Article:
Perusing the shelves for Dungeons and Dragons Third Edition books? If you've come across the Stronghold Builder's Guidebook, I've got some advice before you buy it. Especially if your group isn't hardcore into that system.
Riches don't consist strictly of coins. Don't gloss over all wealth as money – instead, view it as a way to enrich the verisimilitude of your campaign world. Add some complexity to those hoards! People can be rewarded with items, service or land just the same.
Threading any given object or NPC into a campaign means that it can be destroyed by the party. Never introduce anything in the hopes that it won't be trampled underfoot – no matter how unlikely that is. How then does one create a secret organization within the world the PCs occupy?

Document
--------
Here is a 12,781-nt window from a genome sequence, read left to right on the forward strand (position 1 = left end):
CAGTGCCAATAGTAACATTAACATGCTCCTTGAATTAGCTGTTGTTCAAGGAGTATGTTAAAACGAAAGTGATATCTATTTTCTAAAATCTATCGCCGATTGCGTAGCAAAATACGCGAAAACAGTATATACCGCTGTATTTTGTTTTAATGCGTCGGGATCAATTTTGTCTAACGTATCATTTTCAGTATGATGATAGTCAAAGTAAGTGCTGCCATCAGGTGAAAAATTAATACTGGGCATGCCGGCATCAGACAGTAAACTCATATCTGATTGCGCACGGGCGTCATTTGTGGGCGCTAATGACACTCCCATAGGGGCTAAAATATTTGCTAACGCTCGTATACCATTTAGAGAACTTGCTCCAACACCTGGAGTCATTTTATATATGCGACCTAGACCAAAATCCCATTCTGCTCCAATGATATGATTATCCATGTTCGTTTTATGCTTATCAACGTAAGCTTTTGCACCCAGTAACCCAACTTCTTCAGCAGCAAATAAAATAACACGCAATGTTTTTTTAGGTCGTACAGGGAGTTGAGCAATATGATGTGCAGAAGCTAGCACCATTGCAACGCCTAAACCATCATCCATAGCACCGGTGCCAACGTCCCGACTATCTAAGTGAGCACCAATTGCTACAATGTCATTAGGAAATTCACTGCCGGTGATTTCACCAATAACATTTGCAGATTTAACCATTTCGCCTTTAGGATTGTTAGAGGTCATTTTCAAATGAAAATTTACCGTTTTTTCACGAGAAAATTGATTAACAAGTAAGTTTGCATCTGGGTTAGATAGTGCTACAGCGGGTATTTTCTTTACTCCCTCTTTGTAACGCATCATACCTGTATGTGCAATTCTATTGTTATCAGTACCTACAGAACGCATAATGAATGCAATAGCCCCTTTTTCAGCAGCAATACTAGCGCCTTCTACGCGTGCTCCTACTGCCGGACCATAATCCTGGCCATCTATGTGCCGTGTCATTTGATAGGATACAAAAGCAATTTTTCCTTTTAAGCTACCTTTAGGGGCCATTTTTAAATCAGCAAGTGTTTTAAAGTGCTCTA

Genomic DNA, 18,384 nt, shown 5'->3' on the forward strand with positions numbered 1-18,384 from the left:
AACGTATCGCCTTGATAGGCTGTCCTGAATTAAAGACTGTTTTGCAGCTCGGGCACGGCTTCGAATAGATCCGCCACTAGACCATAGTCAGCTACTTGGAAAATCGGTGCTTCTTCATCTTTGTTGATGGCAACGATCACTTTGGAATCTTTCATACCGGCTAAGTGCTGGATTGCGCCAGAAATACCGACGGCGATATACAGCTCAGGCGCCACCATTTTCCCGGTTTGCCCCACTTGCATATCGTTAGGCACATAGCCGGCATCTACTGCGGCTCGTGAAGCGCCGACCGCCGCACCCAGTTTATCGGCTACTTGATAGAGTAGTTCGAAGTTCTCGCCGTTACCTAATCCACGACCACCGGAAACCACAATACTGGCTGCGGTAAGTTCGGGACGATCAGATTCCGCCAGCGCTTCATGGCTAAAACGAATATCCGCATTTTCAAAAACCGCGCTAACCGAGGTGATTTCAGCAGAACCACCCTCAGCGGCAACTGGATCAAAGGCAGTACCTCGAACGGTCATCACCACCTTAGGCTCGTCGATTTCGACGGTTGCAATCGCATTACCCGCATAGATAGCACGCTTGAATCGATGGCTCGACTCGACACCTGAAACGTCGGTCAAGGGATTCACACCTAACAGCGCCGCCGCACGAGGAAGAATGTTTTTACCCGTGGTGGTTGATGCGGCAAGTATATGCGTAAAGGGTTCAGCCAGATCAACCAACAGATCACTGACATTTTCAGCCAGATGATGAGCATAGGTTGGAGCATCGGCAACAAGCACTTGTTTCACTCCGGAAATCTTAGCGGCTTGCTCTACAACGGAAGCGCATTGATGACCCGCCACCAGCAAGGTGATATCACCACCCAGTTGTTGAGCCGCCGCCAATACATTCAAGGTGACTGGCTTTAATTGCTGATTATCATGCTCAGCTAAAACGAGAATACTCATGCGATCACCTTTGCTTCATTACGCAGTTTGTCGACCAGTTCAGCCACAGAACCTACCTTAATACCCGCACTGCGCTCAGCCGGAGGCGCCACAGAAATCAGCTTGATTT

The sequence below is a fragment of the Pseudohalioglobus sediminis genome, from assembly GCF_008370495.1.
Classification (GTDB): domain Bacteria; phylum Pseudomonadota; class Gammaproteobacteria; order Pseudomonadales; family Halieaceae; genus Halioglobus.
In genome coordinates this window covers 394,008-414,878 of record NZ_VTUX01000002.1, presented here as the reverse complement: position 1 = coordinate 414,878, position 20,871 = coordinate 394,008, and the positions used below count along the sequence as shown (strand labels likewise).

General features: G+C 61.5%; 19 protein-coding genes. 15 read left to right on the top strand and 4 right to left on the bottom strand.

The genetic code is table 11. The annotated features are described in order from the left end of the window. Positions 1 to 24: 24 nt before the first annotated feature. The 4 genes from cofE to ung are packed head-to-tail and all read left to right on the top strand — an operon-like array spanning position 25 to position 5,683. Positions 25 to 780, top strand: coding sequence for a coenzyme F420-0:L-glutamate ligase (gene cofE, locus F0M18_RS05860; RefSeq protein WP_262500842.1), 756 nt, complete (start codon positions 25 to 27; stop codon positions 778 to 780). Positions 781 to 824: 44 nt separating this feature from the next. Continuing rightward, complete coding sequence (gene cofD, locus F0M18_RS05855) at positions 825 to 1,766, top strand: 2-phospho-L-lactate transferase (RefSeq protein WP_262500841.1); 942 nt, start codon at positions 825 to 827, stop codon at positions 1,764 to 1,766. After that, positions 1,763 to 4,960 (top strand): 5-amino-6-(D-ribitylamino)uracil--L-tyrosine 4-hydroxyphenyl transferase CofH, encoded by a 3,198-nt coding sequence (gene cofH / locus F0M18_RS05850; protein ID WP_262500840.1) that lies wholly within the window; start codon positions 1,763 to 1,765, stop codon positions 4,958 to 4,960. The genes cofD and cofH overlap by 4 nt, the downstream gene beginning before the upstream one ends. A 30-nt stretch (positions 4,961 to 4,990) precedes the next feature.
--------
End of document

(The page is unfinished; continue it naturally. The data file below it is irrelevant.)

Portraying the rest of the world surrounding the party can seem quite the daunting task. You don't want it to seem dull yet you might not know who the characters will interact with. Instead of crafting each person or assuming people insignificant to the adventure are the same, make “types.”
While brainstorming is great for jumpstarting your imagination, creative meandering can detract greatly from your session preparation time. Creativity shouldn't be kept to a strict schedule, either. Here's how to make sure you have what you need prepared with limited segues.
You know that campaign you put so much work into but it never got to finish? There's that wonderfully epic battle waiting for the party, but each of the players have all moved or aren't game to play anymore. If you can't reuse it, recycle it into it's own fictional work.